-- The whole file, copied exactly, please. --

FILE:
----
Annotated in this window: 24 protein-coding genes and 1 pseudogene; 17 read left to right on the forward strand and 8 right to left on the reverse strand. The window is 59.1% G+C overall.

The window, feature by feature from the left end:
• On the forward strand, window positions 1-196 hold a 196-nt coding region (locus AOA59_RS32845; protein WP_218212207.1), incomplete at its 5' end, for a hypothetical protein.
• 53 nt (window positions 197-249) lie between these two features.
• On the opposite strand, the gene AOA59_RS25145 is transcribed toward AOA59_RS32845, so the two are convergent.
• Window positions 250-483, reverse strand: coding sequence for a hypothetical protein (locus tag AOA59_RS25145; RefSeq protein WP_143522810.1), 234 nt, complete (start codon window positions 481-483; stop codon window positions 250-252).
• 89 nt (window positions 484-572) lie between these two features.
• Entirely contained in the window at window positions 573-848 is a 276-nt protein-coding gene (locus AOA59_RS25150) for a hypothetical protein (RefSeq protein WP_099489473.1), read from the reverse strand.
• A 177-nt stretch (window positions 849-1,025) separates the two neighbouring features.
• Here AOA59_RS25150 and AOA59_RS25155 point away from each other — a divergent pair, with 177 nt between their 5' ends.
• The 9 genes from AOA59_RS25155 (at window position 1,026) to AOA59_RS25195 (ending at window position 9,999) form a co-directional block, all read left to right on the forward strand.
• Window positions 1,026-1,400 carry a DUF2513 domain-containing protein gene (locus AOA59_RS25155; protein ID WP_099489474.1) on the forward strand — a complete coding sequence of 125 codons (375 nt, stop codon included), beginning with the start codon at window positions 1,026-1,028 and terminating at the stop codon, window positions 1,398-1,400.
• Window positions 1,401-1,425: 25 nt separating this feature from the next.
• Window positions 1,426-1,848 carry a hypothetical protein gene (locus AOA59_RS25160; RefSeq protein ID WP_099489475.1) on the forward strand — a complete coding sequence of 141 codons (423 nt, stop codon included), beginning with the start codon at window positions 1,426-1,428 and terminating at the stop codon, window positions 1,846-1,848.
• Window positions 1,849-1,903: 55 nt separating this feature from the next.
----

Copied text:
Annotated in this window: 24 protein-coding genes and 1 pseudogene; 17 read left to right on the forward strand and 8 right to left on the reverse strand. The window is 59.1% G+C overall.

The window, feature by feature from the left end:
• On the forward strand, window positions 1-196 hold a 196-nt coding region (locus AOA59_RS32845; protein WP_218212207.1), incomplete at its 5' end, for a hypothetical protein.
• 53 nt (window positions 197-249) lie between these two features.
• On the opposite strand, the gene AOA59_RS25145 is transcribed toward AOA59_RS32845, so the two are convergent.
• Window positions 250-483, reverse strand: coding sequence for a hypothetical protein (locus tag AOA59_RS25145; RefSeq protein WP_143522810.1), 234 nt, complete (start codon window positions 481-483; stop codon window positions 250-252).
• 89 nt (window positions 484-572) lie between these two features.
• Entirely contained in the window at window positions 573-848 is a 276-nt protein-coding gene (locus AOA59_RS25150) for a hypothetical protein (RefSeq protein WP_099489473.1), read from the reverse strand.
• A 177-nt stretch (window positions 849-1,025) separates the two neighbouring features.
• Here AOA59_RS25150 and AOA59_RS25155 point away from each other — a divergent pair, with 177 nt between their 5' ends.
• The 9 genes from AOA59_RS25155 (at window position 1,026) to AOA59_RS25195 (ending at window position 9,999) form a co-directional block, all read left to right on the forward strand.
• Window positions 1,026-1,400 carry a DUF2513 domain-containing protein gene (locus AOA59_RS25155; protein ID WP_099489474.1) on the forward strand — a complete coding sequence of 125 codons (375 nt, stop codon included), beginning with the start codon at window positions 1,026-1,028 and terminating at the stop codon, window positions 1,398-1,400.
• Window positions 1,401-1,425: 25 nt separating this feature from the next.
• Window positions 1,426-1,848 carry a hypothetical protein gene (locus AOA59_RS25160; RefSeq protein ID WP_099489475.1) on the forward strand — a complete coding sequence of 141 codons (423 nt, stop codon included), beginning with the start codon at window positions 1,426-1,428 and terminating at the stop codon, window positions 1,846-1,848.
• Window positions 1,849-1,903: 55 nt separating this feature from the next.